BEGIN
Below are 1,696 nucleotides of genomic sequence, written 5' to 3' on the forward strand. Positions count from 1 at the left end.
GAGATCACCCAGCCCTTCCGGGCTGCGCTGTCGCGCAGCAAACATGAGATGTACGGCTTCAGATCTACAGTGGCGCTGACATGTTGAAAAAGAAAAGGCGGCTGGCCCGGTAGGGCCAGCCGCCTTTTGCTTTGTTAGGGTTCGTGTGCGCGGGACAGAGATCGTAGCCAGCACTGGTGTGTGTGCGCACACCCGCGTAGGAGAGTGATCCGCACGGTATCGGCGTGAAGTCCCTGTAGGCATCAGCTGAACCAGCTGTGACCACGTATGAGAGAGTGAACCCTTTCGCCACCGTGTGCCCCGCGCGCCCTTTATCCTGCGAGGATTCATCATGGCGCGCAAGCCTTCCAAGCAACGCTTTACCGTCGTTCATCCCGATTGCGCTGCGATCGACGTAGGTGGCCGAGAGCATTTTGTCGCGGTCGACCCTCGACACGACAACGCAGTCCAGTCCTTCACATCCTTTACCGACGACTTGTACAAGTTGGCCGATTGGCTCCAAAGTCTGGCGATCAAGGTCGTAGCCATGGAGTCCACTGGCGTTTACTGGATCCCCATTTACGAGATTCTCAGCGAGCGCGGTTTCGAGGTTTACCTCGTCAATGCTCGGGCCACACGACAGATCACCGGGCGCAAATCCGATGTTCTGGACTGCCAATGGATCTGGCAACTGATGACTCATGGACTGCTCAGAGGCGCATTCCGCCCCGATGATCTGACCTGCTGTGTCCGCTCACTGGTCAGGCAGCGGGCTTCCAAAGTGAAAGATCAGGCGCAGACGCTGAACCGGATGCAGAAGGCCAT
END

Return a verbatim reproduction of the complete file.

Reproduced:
Below are 1,696 nucleotides of genomic sequence, written 5' to 3' on the forward strand. Positions count from 1 at the left end.
GAGATCACCCAGCCCTTCCGGGCTGCGCTGTCGCGCAGCAAACATGAGATGTACGGCTTCAGATCTACAGTGGCGCTGACATGTTGAAAAAGAAAAGGCGGCTGGCCCGGTAGGGCCAGCCGCCTTTTGCTTTGTTAGGGTTCGTGTGCGCGGGACAGAGATCGTAGCCAGCACTGGTGTGTGTGCGCACACCCGCGTAGGAGAGTGATCCGCACGGTATCGGCGTGAAGTCCCTGTAGGCATCAGCTGAACCAGCTGTGACCACGTATGAGAGAGTGAACCCTTTCGCCACCGTGTGCCCCGCGCGCCCTTTATCCTGCGAGGATTCATCATGGCGCGCAAGCCTTCCAAGCAACGCTTTACCGTCGTTCATCCCGATTGCGCTGCGATCGACGTAGGTGGCCGAGAGCATTTTGTCGCGGTCGACCCTCGACACGACAACGCAGTCCAGTCCTTCACATCCTTTACCGACGACTTGTACAAGTTGGCCGATTGGCTCCAAAGTCTGGCGATCAAGGTCGTAGCCATGGAGTCCACTGGCGTTTACTGGATCCCCATTTACGAGATTCTCAGCGAGCGCGGTTTCGAGGTTTACCTCGTCAATGCTCGGGCCACACGACAGATCACCGGGCGCAAATCCGATGTTCTGGACTGCCAATGGATCTGGCAACTGATGACTCATGGACTGCTCAGAGGCGCATTCCGCCCCGATGATCTGACCTGCTGTGTCCGCTCACTGGTCAGGCAGCGGGCTTCCAAAGTGAAAGATCAGGCGCAGACGCTGAACCGGATGCAGAAGGCCAT